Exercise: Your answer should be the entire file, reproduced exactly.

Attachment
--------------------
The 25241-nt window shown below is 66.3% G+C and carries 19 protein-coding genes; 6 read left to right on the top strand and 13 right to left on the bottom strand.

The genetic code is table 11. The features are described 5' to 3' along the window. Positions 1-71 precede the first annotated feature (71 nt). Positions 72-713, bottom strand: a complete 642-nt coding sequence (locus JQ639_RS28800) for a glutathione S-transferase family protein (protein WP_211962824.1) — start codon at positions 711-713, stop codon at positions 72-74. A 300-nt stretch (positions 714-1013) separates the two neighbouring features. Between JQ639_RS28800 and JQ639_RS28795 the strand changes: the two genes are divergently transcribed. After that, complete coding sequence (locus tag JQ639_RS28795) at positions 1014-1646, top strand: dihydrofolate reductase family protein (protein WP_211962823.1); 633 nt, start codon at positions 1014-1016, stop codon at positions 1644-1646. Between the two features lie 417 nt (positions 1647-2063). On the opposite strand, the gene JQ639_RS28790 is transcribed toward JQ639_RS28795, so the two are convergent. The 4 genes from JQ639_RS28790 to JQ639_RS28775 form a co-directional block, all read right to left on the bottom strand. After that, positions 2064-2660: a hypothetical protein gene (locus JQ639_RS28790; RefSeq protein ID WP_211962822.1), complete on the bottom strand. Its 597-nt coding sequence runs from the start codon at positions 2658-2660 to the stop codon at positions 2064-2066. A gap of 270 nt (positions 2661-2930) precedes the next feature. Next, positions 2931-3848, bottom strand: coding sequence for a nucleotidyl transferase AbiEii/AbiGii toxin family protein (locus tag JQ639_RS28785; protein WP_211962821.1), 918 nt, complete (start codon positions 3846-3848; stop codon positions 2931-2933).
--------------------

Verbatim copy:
The 25241-nt window shown below is 66.3% G+C and carries 19 protein-coding genes; 6 read left to right on the top strand and 13 right to left on the bottom strand.

The genetic code is table 11. The features are described 5' to 3' along the window. Positions 1-71 precede the first annotated feature (71 nt). Positions 72-713, bottom strand: a complete 642-nt coding sequence (locus JQ639_RS28800) for a glutathione S-transferase family protein (protein WP_211962824.1) — start codon at positions 711-713, stop codon at positions 72-74. A 300-nt stretch (positions 714-1013) separates the two neighbouring features. Between JQ639_RS28800 and JQ639_RS28795 the strand changes: the two genes are divergently transcribed. After that, complete coding sequence (locus tag JQ639_RS28795) at positions 1014-1646, top strand: dihydrofolate reductase family protein (protein WP_211962823.1); 633 nt, start codon at positions 1014-1016, stop codon at positions 1644-1646. Between the two features lie 417 nt (positions 1647-2063). On the opposite strand, the gene JQ639_RS28790 is transcribed toward JQ639_RS28795, so the two are convergent. The 4 genes from JQ639_RS28790 to JQ639_RS28775 form a co-directional block, all read right to left on the bottom strand. After that, positions 2064-2660: a hypothetical protein gene (locus JQ639_RS28790; RefSeq protein ID WP_211962822.1), complete on the bottom strand. Its 597-nt coding sequence runs from the start codon at positions 2658-2660 to the stop codon at positions 2064-2066. A gap of 270 nt (positions 2661-2930) precedes the next feature. Next, positions 2931-3848, bottom strand: coding sequence for a nucleotidyl transferase AbiEii/AbiGii toxin family protein (locus tag JQ639_RS28785; protein WP_211962821.1), 918 nt, complete (start codon positions 3846-3848; stop codon positions 2931-2933).